A Medical Look at Dysphagia /
By Valeri Thelen, Staff Writer
Itís important to seek immediate help if
obstructions are interfering with breathing or
swallowing. If occasional swallowing difficulty
becomes ongoing, or is accompanied by weight loss,
regurgitation or vomiting, a caregiver should seek
medical treatment for a loved one.
If left untreated, dysphagia can lead to serious
issues such as malnutrition, dehydration and
respiratory problems. When preparing for the initial
doctorís appointment to discuss swallowing issues, a
caregiver can help make the most of the short time
with the professional by preparing information.
First, make sure that there are no pre-appointment
conditions such as diet restrictions, then prepare a
list of a loved oneís symptoms (including their
severity and frequency), as well as lists of current
medications and questions for the practitioner.
Some things to discuss with a health care
provider are cause, treatments, longevity of issue,
side effects from treatment, alternatives, existing
health conditions, resources, etc.
Swallowing disorders affect each person
differently and a specialist will look at those
particulars to come up with a specific treatment
plan. Itís not a ďone size fits allĒ way of
addressing the issue, and a loved oneís plan will be
tailored to their needs.
The goals of treatment, however, are standard:
- To be at a place where swallowing is
done as safely as possible, and minimizes the
risk of choking or aspiration, and
- Ensure the correct amount of nutrition and
hydration is able to be provided for a loved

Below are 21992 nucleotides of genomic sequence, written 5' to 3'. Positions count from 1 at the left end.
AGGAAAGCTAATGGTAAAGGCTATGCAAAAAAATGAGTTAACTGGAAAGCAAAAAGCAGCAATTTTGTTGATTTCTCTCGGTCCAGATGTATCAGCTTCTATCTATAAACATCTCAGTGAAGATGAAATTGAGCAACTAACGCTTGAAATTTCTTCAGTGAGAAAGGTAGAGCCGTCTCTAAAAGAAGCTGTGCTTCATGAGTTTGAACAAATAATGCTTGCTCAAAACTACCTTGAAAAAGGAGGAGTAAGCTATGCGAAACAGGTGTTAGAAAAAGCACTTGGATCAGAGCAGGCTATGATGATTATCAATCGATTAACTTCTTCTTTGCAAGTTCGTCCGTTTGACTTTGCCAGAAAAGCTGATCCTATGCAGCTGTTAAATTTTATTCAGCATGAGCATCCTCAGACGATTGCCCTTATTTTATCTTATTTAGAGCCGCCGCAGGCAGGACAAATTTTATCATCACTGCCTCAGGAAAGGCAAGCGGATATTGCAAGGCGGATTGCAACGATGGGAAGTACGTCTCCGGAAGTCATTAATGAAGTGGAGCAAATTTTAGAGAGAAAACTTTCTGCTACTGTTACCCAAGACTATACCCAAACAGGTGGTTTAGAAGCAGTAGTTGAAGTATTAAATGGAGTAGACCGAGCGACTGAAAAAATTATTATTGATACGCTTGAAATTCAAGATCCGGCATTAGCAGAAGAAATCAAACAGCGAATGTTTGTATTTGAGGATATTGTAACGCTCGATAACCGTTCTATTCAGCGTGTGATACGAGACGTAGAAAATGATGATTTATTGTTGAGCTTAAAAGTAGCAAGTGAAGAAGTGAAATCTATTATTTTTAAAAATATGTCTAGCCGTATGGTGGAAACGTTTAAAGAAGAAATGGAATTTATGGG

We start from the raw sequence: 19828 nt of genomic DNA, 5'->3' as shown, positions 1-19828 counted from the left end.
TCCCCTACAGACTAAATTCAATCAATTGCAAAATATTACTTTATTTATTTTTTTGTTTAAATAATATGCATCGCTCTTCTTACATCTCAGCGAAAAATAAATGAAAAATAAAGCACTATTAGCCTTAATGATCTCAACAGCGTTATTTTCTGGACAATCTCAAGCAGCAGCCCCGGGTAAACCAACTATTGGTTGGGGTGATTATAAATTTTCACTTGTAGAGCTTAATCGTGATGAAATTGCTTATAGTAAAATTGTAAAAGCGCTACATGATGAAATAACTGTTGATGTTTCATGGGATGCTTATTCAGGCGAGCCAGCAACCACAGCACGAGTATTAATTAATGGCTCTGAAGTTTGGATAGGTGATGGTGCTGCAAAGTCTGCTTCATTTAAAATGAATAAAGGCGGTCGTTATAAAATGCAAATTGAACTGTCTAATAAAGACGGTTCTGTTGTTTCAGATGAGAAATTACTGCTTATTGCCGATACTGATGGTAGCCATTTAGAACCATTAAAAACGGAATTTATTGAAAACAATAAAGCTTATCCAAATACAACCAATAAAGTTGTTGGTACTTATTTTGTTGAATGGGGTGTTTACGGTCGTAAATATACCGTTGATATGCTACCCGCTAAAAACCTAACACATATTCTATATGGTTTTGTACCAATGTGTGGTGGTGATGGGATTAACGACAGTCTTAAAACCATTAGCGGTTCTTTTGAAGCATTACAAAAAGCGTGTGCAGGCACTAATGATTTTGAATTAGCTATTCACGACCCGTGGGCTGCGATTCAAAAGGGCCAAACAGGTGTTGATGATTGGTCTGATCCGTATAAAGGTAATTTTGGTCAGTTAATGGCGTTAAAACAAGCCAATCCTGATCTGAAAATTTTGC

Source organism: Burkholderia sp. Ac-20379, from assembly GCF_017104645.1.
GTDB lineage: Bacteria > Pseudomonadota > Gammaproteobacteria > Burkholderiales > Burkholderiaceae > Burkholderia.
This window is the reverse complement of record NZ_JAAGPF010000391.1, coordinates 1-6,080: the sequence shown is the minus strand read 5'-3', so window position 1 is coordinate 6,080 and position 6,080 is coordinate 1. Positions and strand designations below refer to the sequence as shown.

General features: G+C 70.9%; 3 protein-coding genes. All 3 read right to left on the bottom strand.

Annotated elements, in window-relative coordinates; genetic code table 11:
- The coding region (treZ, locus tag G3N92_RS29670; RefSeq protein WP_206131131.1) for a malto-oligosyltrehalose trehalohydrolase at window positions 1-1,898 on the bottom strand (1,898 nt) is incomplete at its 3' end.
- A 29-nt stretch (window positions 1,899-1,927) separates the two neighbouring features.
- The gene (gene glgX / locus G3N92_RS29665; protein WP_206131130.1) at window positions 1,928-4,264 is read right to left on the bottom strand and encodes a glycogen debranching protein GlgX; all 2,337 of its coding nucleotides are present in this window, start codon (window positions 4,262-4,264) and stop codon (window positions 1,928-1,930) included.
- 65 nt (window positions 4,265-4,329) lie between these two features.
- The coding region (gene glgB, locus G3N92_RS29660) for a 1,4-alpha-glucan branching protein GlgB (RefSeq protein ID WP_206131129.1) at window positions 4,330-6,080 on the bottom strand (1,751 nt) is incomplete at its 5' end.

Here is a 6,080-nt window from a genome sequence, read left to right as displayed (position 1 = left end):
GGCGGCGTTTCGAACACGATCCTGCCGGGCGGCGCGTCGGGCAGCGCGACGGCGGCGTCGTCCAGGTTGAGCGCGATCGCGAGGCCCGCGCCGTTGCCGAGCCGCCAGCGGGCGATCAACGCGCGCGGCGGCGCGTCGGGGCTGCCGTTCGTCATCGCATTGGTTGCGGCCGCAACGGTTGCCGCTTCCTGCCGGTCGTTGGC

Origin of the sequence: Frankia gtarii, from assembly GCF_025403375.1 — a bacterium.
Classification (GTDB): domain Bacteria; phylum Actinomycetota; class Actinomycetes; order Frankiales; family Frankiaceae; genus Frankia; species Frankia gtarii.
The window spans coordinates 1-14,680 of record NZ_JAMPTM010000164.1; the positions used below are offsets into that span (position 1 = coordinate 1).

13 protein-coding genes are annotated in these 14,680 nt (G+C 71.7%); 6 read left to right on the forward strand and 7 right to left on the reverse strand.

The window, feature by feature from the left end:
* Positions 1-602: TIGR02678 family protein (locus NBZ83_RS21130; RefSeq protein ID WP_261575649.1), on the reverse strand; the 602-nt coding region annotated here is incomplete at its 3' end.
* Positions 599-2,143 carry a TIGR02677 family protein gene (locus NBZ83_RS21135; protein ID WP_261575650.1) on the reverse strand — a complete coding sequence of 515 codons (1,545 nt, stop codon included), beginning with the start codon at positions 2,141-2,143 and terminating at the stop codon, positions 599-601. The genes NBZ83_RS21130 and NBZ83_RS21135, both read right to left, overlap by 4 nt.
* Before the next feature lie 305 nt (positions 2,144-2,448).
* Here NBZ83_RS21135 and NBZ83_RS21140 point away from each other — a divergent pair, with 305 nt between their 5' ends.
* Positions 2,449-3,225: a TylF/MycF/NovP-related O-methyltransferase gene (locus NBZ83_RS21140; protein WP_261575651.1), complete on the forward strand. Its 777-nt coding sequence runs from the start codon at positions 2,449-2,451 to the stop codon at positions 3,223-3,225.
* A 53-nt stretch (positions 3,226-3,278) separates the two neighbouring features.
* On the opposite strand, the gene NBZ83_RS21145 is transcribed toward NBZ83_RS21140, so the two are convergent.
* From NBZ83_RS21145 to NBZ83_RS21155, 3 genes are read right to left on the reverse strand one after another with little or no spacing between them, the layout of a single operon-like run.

An important thing for a caregiver to realize is
that treatment for dysphagia involves a loved oneís
family and other support systems. Swallowing can be
improved by addressing the overall condition,
including strength, stamina, motivation and
First, a loved one and caregiver will need to
understand what is wrong with the swallowing. A
basic understanding will help them connect with the
therapies the specialist recommends.
For oropharyngeal dysphagia, a speech or
swallowing therapist may be recommended by the
doctor. Common therapy includes exercise and
learning swallowing techniques.
With a diagnosis of esophageal dysphagia,
treatment may be more aggressive, including
esophageal dilation, surgery or medications.
If a medical professional recommends medications,
professionals suggest a loved one help a person sit
upright, stay calm and take one pill at a time
during administration. Use plenty of liquid and
applesauce to help with the swallowing of pills.
They should be taken early in the day, and a loved
one remains upright for 30 minutes after swallowing.
Treatment for a swallowing disorder most likely
will include a diet modification. A caregiver should
make sure their loved one is avoiding foods that may
have caused problems in the past, such as tough
meats, crusty breads, raw vegetables, whole nuts,
some fruits, and sticky foods like peanut butter or